According to a survey run by Budget Insurance with over 2 000 South Africans, while the amount of money being saved is not substantial due to the cost of living crisis, 47% of those who can save, do so for ‘rainy days’.
The pandemic taught us that rainy days are possible, and that they are hard and taxing on our monthly budgets. South Africans know this, and are putting aside whatever funds they can to cushion unexpected blows.
Those who are not able to save money blame the rapid rise in the cost of essentials (40%), unplanned emergencies (13%) and family obligations (12%).
What’s clear is that saving money is not necessarily dependent on income but rather, on resolve and discipline.
The survey respondents shared some hacks to help other South Africans make saving money, possible:
- Car-pool: 36% of respondents are currently car-pooling to and from work to ease the petrol price burden. The cost of petrol aside, keep in mind that there are insurance implications if you do choose to use your own car to ferry fee-paying passengers. Insurance will cover lift-club cars as long as the activity of giving lifts to people is not a source of income to the insured, for example, an airport shuttle service. Make sure to contact your short-term insurance provider to check the terms and conditions of your contract.
- Stockpile: You can save thousands every month by looking out for and taking advantage of discounts and specials. By buying more, at a lower price, you’ll be able to stretch your rand and shrink your monthly shopping bill. Another tip offered was to buy fresh produce late afternoon just before closing time as they are cheaper.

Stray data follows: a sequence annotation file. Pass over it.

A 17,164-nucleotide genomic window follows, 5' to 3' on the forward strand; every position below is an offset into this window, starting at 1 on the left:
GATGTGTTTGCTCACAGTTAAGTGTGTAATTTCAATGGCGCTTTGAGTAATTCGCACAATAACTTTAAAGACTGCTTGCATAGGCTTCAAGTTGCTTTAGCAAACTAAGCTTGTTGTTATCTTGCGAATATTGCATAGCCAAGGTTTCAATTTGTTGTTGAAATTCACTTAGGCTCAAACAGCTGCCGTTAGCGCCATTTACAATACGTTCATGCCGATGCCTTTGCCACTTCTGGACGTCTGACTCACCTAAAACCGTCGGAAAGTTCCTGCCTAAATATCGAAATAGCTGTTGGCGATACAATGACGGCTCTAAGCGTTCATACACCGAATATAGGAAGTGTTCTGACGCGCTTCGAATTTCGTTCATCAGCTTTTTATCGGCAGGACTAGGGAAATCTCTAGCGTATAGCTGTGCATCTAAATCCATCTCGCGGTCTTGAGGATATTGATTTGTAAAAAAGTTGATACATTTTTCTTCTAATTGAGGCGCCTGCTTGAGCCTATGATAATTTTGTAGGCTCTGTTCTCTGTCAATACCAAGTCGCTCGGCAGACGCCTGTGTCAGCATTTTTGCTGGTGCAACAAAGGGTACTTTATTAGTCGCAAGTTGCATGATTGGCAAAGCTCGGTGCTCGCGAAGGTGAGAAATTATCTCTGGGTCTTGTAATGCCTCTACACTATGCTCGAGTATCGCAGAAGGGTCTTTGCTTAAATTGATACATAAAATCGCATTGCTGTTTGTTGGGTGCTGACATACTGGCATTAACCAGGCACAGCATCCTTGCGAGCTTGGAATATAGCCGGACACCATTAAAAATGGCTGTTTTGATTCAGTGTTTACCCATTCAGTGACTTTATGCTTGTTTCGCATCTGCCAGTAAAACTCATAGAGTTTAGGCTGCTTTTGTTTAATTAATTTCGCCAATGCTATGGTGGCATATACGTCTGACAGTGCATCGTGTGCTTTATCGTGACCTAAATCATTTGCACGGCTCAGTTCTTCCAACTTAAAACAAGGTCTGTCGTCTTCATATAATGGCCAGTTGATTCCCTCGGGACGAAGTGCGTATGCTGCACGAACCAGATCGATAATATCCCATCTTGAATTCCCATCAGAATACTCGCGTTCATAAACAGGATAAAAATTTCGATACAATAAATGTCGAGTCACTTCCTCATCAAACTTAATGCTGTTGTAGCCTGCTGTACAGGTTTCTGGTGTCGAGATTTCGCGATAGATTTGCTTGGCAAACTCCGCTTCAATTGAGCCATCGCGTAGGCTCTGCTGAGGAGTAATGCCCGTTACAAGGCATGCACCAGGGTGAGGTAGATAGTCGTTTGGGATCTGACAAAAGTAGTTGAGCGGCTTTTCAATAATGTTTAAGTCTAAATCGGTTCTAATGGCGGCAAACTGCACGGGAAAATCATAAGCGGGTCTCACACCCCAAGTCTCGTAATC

- Budget and stick to it: List your fixed expenditures and other monthly deductions and then tally these up against your income. If your expenses are more than your income, then you need to begin planning how you are going to reduce them. If you do have some money left over every month but believe you should be saving more, draw up a budget to stick to. A survey respondent suggested the 50-30-20 principle where she divides her income in three categories – needs, wants and savings. “This way, I’m able to prioritise the most important things, enjoy a few of what I consider “luxuries” and still save 20% of my income.”
- Piggy bank: Many survey respondents noted that they collect any loose, small change and then bank that change often to avoid spending it. It all adds up.
- Cook instead of buy: Another saving hack was cooking food at home instead of purchasing take outs with one respondent saying: “I always bring in a home cooked lunch to work instead of buying takeaways. My weekly meal plans cost under R300.”
- Prepare in advance: “I use gas stove and open fire to cook and also precook meals then freeze them in batches. It helps me save a lot on electricity.” Another respondent said: “For my vegetables, I have a vegetable garden. For clothes, I buy winter clothes in spring and summer clothes in winter when they are on special.”
- Focus on your needs, adjust on your wants. Good advice echoed a number of times. Be honest about your debt obligations and your expenses so that you have a clear and realistic picture of your financial situation.
- If you can’t buy it for cash, you can’t afford it. This rung true for many respondents who said their needs are more important than their wants. One suggested to keep your credit card for emergencies only and make the decision to pay for goods and services with cash or debit card only.
- Debt: Pay off your debt obligations first starting with those with the highest interest rates.
- Bank wisely – check your bank fees carefully and look at the interest you earn on your savings. Could you be spending less or earning more? Research what other banks offer and look at other ways to invest your money.
Remember that even the smallest adjustments in a number of areas of your budget can add up to significant savings. The small changes and sacrifices you make now will be worth it in the long-run.
Susan Steward is at Budget Insurance.